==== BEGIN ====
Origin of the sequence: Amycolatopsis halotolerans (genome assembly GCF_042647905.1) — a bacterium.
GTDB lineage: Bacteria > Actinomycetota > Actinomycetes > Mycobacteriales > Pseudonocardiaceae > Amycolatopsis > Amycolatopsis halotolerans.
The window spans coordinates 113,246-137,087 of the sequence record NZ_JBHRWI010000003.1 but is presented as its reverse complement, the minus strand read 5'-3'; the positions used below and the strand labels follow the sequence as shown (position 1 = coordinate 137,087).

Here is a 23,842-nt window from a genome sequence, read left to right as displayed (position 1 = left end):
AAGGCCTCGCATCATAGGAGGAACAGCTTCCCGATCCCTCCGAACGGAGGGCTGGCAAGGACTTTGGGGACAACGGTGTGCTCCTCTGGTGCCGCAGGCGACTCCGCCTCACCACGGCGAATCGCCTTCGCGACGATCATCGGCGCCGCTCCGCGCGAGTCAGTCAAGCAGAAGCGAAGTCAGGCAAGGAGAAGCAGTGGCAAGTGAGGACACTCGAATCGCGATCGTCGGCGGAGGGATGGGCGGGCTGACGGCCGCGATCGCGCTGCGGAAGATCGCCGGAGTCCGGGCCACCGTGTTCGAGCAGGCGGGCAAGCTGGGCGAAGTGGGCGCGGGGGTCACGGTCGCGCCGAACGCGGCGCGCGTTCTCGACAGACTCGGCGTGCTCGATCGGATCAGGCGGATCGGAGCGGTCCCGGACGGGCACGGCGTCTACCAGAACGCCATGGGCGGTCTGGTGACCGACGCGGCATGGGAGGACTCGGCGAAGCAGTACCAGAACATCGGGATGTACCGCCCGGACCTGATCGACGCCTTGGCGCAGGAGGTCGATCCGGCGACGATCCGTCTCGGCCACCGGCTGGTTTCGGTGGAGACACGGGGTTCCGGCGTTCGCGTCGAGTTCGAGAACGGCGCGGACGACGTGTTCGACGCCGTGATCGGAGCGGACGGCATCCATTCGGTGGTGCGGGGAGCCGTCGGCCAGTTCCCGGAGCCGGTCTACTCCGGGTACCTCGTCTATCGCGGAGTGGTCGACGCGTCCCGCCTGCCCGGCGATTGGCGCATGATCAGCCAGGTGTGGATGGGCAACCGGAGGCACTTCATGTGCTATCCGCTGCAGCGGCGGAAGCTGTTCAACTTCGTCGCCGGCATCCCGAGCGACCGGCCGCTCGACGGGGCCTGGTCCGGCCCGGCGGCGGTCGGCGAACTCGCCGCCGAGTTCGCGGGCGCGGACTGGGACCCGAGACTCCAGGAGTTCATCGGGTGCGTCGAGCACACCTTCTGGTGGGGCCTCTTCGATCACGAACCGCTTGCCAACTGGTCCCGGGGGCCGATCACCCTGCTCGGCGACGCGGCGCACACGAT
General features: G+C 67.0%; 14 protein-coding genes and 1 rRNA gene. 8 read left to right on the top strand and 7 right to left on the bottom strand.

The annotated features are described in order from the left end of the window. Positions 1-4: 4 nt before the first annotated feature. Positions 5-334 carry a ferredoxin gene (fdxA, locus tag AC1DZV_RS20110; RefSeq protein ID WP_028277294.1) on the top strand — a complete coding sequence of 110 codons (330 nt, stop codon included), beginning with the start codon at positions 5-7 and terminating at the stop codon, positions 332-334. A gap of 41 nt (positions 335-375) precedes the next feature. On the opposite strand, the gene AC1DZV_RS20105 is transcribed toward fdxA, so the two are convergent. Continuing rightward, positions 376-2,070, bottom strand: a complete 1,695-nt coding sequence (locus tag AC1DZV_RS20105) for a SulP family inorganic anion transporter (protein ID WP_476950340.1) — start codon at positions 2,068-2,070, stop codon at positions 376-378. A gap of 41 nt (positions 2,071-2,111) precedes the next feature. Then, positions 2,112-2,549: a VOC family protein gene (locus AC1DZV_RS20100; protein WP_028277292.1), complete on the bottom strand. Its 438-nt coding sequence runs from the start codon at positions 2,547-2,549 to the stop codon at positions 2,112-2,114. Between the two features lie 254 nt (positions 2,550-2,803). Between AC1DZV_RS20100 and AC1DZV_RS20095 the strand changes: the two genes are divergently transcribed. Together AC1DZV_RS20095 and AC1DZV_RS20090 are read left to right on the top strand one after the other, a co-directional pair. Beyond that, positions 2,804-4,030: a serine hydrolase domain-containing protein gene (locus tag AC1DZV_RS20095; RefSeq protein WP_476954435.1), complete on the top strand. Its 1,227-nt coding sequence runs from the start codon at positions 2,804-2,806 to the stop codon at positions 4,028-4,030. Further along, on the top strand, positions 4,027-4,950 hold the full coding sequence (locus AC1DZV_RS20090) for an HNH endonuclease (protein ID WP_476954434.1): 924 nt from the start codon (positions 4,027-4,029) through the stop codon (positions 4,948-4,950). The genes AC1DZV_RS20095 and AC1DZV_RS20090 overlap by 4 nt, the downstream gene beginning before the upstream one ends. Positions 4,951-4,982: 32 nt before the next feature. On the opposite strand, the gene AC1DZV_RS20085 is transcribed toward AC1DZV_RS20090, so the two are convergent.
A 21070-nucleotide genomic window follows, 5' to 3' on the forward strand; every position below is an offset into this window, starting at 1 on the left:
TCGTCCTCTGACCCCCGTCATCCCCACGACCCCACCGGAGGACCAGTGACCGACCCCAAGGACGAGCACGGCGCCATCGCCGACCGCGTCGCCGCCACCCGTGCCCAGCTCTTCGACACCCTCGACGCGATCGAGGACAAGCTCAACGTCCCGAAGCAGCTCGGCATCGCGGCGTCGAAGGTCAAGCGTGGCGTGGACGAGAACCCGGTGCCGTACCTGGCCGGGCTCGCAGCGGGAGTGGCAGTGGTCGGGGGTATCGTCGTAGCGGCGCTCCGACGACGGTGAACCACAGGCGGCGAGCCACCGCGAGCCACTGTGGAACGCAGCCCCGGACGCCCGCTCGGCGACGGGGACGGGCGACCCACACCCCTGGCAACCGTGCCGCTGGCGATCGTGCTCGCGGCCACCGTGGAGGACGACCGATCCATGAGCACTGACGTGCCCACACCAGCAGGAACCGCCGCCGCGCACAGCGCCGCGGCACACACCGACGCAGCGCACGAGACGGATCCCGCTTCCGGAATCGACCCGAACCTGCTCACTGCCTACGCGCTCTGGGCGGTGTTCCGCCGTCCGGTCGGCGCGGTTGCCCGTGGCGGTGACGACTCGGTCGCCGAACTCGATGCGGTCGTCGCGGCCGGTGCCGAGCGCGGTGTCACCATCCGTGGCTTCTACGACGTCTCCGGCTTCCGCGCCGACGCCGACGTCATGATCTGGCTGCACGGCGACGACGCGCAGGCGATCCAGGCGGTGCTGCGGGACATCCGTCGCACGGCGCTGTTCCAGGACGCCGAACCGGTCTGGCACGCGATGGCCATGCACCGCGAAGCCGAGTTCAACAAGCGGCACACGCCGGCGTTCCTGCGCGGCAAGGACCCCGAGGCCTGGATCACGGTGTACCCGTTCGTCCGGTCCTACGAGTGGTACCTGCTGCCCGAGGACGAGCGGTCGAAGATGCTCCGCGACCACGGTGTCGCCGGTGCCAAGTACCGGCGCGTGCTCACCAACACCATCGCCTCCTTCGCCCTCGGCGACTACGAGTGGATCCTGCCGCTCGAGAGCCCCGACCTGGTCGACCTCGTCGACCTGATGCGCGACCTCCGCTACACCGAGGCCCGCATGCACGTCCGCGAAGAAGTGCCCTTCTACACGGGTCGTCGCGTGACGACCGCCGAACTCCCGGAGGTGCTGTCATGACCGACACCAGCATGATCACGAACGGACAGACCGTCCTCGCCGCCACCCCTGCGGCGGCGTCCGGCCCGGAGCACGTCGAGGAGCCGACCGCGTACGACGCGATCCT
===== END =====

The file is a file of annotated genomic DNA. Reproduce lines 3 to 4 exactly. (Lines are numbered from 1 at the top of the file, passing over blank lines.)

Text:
The window spans coordinates 113,246-137,087 of the sequence record NZ_JBHRWI010000003.1 but is presented as its reverse complement, the minus strand read 5'-3'; the positions used below and the strand labels follow the sequence as shown (position 1 = coordinate 137,087).

Here is a 23,842-nt window from a genome sequence, read left to right as displayed (position 1 = left end):